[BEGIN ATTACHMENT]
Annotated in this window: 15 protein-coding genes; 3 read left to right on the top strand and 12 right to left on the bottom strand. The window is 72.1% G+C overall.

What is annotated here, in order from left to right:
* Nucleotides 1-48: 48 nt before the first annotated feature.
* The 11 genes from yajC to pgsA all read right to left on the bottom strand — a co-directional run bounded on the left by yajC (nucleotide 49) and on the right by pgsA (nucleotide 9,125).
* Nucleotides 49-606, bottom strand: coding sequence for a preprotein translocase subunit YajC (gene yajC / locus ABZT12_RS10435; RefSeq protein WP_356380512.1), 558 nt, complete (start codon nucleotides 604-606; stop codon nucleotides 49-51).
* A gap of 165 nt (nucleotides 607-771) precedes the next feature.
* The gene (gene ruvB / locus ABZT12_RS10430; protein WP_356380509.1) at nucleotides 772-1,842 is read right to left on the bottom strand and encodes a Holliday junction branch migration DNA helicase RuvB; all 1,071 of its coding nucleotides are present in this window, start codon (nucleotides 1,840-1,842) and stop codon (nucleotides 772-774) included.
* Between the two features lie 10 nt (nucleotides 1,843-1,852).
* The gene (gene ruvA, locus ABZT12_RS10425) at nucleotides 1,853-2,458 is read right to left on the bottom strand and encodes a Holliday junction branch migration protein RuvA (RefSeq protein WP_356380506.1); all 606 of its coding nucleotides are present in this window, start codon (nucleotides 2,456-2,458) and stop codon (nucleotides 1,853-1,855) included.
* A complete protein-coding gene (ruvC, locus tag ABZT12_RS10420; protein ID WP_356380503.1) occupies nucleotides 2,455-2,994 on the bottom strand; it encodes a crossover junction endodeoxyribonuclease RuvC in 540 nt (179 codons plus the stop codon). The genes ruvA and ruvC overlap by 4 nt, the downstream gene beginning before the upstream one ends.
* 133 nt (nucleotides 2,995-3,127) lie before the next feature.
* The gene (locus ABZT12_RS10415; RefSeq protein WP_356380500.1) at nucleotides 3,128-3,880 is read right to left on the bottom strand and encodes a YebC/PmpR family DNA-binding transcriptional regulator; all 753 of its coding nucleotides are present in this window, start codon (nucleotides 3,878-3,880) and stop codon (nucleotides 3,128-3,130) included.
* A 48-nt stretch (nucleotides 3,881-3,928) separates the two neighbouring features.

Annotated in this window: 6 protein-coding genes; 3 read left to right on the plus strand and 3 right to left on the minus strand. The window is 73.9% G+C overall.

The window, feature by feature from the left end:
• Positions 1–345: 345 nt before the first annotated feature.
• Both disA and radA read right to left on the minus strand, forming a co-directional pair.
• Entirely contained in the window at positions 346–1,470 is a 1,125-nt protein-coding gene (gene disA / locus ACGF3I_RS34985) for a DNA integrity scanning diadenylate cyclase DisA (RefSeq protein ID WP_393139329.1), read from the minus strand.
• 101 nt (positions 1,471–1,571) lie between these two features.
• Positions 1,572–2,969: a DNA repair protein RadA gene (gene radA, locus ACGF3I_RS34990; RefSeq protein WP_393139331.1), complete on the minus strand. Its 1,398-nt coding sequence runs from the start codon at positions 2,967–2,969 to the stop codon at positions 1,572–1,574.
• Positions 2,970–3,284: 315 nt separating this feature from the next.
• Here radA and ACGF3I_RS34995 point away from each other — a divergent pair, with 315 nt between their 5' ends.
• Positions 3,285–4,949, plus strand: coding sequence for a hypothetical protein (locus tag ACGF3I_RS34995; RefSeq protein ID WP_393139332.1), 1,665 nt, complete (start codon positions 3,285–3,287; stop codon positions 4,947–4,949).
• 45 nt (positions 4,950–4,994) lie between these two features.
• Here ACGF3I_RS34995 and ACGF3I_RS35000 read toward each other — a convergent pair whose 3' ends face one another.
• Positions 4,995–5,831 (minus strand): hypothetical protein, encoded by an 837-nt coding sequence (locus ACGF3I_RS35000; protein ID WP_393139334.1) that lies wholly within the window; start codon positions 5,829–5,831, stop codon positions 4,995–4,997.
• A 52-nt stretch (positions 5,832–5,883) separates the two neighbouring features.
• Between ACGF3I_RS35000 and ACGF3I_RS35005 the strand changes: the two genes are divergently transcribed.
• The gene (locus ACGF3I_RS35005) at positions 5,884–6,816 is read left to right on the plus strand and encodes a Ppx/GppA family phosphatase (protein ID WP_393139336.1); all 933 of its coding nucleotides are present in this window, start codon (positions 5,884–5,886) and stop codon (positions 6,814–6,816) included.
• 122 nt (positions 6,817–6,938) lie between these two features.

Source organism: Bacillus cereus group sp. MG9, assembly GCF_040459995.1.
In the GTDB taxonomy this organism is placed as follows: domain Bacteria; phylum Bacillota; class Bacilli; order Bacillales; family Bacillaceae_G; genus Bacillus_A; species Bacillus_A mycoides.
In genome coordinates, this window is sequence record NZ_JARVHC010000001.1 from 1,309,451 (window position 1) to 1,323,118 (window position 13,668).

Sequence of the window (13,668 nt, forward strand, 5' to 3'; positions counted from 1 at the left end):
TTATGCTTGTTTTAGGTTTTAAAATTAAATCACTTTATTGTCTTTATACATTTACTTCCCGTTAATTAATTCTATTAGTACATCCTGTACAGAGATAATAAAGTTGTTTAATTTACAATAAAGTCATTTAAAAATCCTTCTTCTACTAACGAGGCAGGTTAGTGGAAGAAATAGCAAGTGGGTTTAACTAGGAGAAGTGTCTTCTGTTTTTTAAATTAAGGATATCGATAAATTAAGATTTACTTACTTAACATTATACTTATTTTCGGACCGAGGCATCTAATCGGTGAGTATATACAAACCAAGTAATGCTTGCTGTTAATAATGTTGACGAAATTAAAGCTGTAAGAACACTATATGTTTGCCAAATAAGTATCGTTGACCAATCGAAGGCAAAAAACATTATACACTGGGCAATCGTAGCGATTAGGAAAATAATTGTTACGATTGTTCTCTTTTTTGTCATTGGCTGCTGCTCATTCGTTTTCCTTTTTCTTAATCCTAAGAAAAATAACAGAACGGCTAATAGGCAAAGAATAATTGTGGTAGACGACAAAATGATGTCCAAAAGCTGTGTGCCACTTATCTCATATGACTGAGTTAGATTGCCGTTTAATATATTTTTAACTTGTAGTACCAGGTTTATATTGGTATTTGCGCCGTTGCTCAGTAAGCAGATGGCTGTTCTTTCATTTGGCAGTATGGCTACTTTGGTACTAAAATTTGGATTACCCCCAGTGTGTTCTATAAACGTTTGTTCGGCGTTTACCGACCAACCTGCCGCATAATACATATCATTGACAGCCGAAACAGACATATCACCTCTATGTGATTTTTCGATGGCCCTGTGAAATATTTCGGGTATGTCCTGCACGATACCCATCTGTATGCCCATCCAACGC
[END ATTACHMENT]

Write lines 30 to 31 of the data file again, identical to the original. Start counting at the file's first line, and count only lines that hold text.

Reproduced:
• 122 nt (positions 6,817–6,938) lie between these two features.

Source organism: Bacillus cereus group sp. MG9, assembly GCF_040459995.1.